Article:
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Software Is Eating IT By @LMacVittie | @DevOpsSummit [#DevOps #Containers #Microservices]

The first thing we note is that software is deploying, well, software

Software is eating the world. Everywhere you look there's an app for that. And I'm talking everywhere - including places and activities that maybe there shouldn't be an app for. No, I won't detail which those are. The Internet is your playground, I'm sure you can find examples.

The point is that software is eating not just the world of consumers, but the world of IT.

While most folks take this statement to mean that everything in IT is becoming software and the end of hardware is near, that's not really what it's saying. There has to be hardware somewhere, after all. Compute and network and storage resources don't come from the Stork, you know. No, it's not about the elimination of hardware but rather about how reliant on software we're becoming across all of IT.

To put it succinctly, the future is software deploying software delivering software.

Let me break that down now, because that's a lot of software.

The first thing we note is that software is deploying, well, software. That software in turn is responsible for delivering software, a.k.a apps. And that's really what I mean when I say "software is eating IT."

It's the inevitable realization that manual anything doesn't scale and to achieve that scale we need tools. In the case of IT that's going to be software. Software like Chef and Puppet, VMware and Cisco, OpenStack and OpenDaylight. Software that deploys. Software that automates and orchestrates the deployment of other things, including but not limited to, the apps transforming the world.

the future with statsWhat is that software deploying? More software, but not just the software we know as "apps" but the software responsible for hosting and delivering those apps. Infrastructure and platform software as well as the software that transports its data - every bit of someone's cat photo - from the database to their phablet, tablet or phone. The software that delivers apps. That's the lengthy list of application services that are responsible for the availability, performance and security of the software they deliver. The services so important to organizations they'd rather eat worms than go without.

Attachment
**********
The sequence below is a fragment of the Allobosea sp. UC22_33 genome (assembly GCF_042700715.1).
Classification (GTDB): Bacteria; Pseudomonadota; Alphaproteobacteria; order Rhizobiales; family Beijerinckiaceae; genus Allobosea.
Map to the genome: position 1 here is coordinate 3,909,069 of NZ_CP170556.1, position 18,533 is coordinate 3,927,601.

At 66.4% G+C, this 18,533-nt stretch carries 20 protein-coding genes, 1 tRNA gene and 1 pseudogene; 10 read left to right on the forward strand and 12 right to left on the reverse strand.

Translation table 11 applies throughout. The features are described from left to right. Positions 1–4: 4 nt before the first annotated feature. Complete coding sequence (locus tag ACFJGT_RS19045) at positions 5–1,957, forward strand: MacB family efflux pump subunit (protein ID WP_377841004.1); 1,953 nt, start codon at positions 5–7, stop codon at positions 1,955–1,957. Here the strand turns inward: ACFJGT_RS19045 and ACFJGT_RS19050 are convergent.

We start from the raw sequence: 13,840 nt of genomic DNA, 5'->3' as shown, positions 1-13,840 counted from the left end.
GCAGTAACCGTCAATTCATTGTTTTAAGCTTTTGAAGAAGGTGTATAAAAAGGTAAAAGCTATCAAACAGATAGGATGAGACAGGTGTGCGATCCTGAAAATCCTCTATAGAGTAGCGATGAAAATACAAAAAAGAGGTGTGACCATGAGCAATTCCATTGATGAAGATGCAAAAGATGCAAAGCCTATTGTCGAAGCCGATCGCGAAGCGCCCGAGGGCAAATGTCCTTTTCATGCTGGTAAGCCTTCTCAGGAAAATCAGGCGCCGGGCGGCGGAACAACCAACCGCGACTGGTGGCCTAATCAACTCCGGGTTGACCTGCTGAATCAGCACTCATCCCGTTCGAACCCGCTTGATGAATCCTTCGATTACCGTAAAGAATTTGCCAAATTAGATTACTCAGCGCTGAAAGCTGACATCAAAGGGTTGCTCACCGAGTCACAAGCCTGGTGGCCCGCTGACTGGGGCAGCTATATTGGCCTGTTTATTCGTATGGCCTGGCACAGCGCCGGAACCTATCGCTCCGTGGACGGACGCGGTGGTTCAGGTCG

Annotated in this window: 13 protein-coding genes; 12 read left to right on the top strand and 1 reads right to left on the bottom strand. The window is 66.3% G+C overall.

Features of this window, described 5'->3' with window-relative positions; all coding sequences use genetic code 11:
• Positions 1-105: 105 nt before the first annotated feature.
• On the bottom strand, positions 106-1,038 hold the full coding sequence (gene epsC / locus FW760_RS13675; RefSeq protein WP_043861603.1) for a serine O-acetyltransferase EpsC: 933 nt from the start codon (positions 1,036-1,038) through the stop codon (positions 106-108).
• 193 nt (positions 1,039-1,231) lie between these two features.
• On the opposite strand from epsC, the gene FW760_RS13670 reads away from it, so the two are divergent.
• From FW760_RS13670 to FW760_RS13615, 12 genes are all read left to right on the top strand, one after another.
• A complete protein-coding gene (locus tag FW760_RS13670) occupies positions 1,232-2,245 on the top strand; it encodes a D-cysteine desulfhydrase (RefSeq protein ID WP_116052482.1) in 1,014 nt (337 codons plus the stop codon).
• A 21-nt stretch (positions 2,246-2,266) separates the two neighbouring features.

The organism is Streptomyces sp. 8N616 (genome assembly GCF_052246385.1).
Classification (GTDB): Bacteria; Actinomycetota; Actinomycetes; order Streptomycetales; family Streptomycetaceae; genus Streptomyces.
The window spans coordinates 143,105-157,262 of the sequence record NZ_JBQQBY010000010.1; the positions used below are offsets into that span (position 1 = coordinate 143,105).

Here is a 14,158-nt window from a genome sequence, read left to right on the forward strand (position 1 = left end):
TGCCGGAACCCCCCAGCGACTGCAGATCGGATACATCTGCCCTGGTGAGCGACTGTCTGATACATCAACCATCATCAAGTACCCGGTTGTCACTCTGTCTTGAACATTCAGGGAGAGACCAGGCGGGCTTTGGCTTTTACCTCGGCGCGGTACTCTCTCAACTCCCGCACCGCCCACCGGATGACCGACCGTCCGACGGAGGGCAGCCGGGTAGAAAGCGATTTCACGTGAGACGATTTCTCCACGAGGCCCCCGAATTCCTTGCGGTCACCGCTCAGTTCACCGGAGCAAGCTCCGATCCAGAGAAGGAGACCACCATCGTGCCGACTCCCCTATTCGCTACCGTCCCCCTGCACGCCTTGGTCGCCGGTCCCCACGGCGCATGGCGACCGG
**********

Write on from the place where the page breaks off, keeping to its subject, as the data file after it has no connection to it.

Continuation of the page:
Those services are, in turn, delivering software. Software critical to business and front and center of just about every trend driving transformations in IT today. Go ahead, think of one - any one - trend that does not have at its core a focus on applications.

I'll wait.

See? It really is an application (software) world. And the impact of that being the case trickles down and across all of the business and IT. It means greater scale is required, operationally and humanly. It means faster time to market competing with the need for stability. It means increasing security risks balancing against performance and speed of provisioning.

So into development we end with agile and continuous delivery and cloud. Down into operations and networking we find SDN and DevOps. It's everywhere.

That's why the future is software (Chef, Puppet, Python, OpenStack, VMware, Cisco) deploying software (SDAS, VMs, as a service services) delivering software (apps, mobile apps, web apps, IoT apps)  with a lot more automation, orchestration and scale than ever before. Operationalization. It's leaving IT a lean, mean app deployment and delivery machine. Which is exactly what business needs to get to market, remain competitive, and engage with the consumers that ultimately pay the bills.

Productivity and profit are critical to business success and apps are key in the formula for improving both. Every initiative has to support those apps, which ultimately means everything is supportive of applications. Of their development, deployment and delivery.

And that's why software is eating IT.

Read the original blog entry...

More Stories By Lori MacVittie

Lori MacVittie is responsible for education and evangelism of application services available across F5’s entire product suite. Her role includes authorship of technical materials and participation in a number of community-based forums and industry standards organizations, among other efforts. MacVittie has extensive programming experience as an application architect, as well as network and systems development and administration expertise. Prior to joining F5, MacVittie was an award-winning Senior Technology Editor at Network Computing Magazine, where she conducted product research and evaluation focused on integration with application and network architectures, and authored articles on a variety of topics aimed at IT professionals. Her most recent area of focus included SOA-related products and architectures. She holds a B.S. in Information and Computing Science from the University of Wisconsin at Green Bay, and an M.S. in Computer Science from Nova Southeastern University.

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